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Las Galeras

Satellite photos here show the leading edge of Isabels rain bands to the south and west expanding or bulging outward at about twice the forward speed of the hurricane's eye over the last 4 hours. The southernmost rain bands now appear to be at a latitude only slight above 18N. The heavier squalls have sunk as far south as 18.5N which is about the same latitude as Punta Cana and Santo Domingo, and the heaviest squalls, with the coldest cloud tops as high as 60,000 feet are occasionally now around 19.75N-20.0N, the same latitude range as Las Galeras, Cabrera, Cabarete, et al. At 3PM the distance to the leading edge of the rainbands is:
  • 150 miles from Las Galeras
  • 205 miles from Cabrera
  • 222 miles from Cabarete
It's unlikely that expansion will continue at that pace. If it did Las Galeras would be seeing some rain beginning in about 10-11 hours. Anyone in that area should now be seeing directly overhead the high, thin cirrus whisps that are the outflow from Isabel.

Tom (aka XR)
 

Ken

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Tom, don't have my navigation charts here, but 19.75 sounds high for Las Galeras.

Drat! Caught me. I was generalizing a bit. It's at about 19.30N, Cabrera 19.62N, Cabarete/Sosua 19.75N. BTW we can see the cirrus 'fingers' overhead northeast from Xanadu pointing to the eye of Isabel already. -XR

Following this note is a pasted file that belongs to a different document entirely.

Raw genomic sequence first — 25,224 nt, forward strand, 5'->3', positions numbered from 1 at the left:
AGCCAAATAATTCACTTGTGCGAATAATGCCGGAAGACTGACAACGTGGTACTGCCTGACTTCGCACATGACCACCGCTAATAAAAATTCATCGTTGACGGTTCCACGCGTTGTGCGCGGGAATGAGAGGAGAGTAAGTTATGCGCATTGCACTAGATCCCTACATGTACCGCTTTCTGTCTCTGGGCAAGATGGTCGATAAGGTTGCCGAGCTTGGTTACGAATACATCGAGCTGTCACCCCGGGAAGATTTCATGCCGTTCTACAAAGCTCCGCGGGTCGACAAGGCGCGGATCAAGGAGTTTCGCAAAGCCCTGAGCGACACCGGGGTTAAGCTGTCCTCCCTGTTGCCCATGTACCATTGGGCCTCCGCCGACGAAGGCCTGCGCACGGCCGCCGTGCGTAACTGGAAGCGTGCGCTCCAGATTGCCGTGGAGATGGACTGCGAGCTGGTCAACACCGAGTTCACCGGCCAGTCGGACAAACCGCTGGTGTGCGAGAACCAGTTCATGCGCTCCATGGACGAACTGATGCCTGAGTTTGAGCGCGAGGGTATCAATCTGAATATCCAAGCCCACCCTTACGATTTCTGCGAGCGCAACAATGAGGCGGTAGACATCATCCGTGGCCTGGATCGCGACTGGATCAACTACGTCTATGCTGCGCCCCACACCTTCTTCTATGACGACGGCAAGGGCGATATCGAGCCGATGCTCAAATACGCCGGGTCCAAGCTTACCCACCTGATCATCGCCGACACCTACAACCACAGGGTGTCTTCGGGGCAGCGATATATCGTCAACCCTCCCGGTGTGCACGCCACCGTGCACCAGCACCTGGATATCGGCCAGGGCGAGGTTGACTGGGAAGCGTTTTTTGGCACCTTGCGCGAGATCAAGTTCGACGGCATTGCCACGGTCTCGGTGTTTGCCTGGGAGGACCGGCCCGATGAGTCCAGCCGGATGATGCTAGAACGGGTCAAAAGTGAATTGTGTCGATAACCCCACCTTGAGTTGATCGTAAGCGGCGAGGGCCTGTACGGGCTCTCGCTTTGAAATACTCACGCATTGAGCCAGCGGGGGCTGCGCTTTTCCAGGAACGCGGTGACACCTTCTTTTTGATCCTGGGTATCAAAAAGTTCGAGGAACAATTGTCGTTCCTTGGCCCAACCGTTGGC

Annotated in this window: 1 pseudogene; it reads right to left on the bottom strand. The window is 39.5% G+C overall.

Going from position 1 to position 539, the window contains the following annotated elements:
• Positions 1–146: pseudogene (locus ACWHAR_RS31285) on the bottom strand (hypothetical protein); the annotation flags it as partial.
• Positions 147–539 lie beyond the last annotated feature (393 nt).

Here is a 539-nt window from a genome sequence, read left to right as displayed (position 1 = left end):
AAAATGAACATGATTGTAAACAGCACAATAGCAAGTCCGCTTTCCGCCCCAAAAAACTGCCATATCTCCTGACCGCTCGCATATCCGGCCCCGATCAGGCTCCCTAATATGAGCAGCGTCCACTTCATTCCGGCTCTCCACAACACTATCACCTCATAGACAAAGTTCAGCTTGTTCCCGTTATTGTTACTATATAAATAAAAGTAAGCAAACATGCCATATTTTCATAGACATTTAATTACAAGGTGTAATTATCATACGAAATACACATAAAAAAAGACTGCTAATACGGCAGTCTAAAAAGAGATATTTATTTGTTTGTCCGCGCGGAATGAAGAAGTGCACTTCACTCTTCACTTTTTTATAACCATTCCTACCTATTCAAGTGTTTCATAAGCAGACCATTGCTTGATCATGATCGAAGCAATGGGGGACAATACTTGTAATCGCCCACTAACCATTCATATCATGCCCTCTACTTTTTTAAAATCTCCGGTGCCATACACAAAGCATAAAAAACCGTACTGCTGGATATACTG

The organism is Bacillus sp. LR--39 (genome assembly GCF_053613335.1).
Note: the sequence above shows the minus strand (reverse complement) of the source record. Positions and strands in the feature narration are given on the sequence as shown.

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XanaduRanch

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Outflow Clouds

If you look at the satellite photos of this classic hurricane you will see little spidery-web looking clouds outside the main mass of storms. These filaments are high altitude ice-crystal cirrus clouds. They indicate a healthy hurricane that's pulling energy from the warm water, spinning it into thunderstorms, and then expelling the now colder air out over the top - these clouds. This view is to the East-Northeast.
 

Andy B

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Las Galeras is 19.18n and 69.12w. I had the exact coordinates of the anchorage in front in my GPS but it went with the boat when I sold it.

And you're right on, there is some wispy, very high cirrus showing up now above the local cumulous and altocumulous clouds.

Andy, I assume that's 19 degrees and 18 minutes, not 19.18, right? I was doing the decimal thing, not degrees/minutes. My charts would agree with you then. -XR
 
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Ken